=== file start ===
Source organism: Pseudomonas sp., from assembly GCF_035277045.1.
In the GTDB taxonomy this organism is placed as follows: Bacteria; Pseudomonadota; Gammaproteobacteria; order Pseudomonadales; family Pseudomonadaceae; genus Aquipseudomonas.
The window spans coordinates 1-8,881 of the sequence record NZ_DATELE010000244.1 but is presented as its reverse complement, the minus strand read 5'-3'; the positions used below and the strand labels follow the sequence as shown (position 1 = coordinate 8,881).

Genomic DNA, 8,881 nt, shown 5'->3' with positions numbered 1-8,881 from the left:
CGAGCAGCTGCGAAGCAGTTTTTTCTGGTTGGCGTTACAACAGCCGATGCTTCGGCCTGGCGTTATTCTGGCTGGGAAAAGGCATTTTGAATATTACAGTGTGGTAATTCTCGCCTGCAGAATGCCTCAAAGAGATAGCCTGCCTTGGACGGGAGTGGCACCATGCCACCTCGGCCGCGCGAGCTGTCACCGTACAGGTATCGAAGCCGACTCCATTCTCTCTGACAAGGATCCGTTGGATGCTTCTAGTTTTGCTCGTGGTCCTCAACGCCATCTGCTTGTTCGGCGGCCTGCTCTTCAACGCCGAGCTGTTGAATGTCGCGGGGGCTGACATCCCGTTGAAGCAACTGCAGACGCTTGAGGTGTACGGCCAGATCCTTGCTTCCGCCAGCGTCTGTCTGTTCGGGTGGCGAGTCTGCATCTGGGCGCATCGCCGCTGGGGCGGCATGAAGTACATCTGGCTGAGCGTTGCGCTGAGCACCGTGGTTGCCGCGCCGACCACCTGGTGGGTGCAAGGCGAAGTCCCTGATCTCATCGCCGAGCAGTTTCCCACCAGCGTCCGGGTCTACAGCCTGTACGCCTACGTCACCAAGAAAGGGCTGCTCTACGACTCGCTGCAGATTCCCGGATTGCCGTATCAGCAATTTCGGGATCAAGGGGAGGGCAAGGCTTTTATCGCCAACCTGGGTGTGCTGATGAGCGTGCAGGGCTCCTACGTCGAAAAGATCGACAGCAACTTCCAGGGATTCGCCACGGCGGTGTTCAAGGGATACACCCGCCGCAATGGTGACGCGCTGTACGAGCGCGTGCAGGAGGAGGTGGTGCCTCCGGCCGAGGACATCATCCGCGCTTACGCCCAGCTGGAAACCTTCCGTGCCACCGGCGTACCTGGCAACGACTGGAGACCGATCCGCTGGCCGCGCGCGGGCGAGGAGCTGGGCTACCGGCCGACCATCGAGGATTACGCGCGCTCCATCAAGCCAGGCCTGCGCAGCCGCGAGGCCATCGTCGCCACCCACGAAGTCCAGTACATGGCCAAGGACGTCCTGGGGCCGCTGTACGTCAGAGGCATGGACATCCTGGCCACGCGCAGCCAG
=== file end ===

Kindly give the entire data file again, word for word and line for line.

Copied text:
Source organism: Pseudomonas sp., from assembly GCF_035277045.1.
In the GTDB taxonomy this organism is placed as follows: Bacteria; Pseudomonadota; Gammaproteobacteria; order Pseudomonadales; family Pseudomonadaceae; genus Aquipseudomonas.
The window spans coordinates 1-8,881 of the sequence record NZ_DATELE010000244.1 but is presented as its reverse complement, the minus strand read 5'-3'; the positions used below and the strand labels follow the sequence as shown (position 1 = coordinate 8,881).

Genomic DNA, 8,881 nt, shown 5'->3' with positions numbered 1-8,881 from the left:
CGAGCAGCTGCGAAGCAGTTTTTTCTGGTTGGCGTTACAACAGCCGATGCTTCGGCCTGGCGTTATTCTGGCTGGGAAAAGGCATTTTGAATATTACAGTGTGGTAATTCTCGCCTGCAGAATGCCTCAAAGAGATAGCCTGCCTTGGACGGGAGTGGCACCATGCCACCTCGGCCGCGCGAGCTGTCACCGTACAGGTATCGAAGCCGACTCCATTCTCTCTGACAAGGATCCGTTGGATGCTTCTAGTTTTGCTCGTGGTCCTCAACGCCATCTGCTTGTTCGGCGGCCTGCTCTTCAACGCCGAGCTGTTGAATGTCGCGGGGGCTGACATCCCGTTGAAGCAACTGCAGACGCTTGAGGTGTACGGCCAGATCCTTGCTTCCGCCAGCGTCTGTCTGTTCGGGTGGCGAGTCTGCATCTGGGCGCATCGCCGCTGGGGCGGCATGAAGTACATCTGGCTGAGCGTTGCGCTGAGCACCGTGGTTGCCGCGCCGACCACCTGGTGGGTGCAAGGCGAAGTCCCTGATCTCATCGCCGAGCAGTTTCCCACCAGCGTCCGGGTCTACAGCCTGTACGCCTACGTCACCAAGAAAGGGCTGCTCTACGACTCGCTGCAGATTCCCGGATTGCCGTATCAGCAATTTCGGGATCAAGGGGAGGGCAAGGCTTTTATCGCCAACCTGGGTGTGCTGATGAGCGTGCAGGGCTCCTACGTCGAAAAGATCGACAGCAACTTCCAGGGATTCGCCACGGCGGTGTTCAAGGGATACACCCGCCGCAATGGTGACGCGCTGTACGAGCGCGTGCAGGAGGAGGTGGTGCCTCCGGCCGAGGACATCATCCGCGCTTACGCCCAGCTGGAAACCTTCCGTGCCACCGGCGTACCTGGCAACGACTGGAGACCGATCCGCTGGCCGCGCGCGGGCGAGGAGCTGGGCTACCGGCCGACCATCGAGGATTACGCGCGCTCCATCAAGCCAGGCCTGCGCAGCCGCGAGGCCATCGTCGCCACCCACGAAGTCCAGTACATGGCCAAGGACGTCCTGGGGCCGCTGTACGTCAGAGGCATGGACATCCTGGCCACGCGCAGCCAG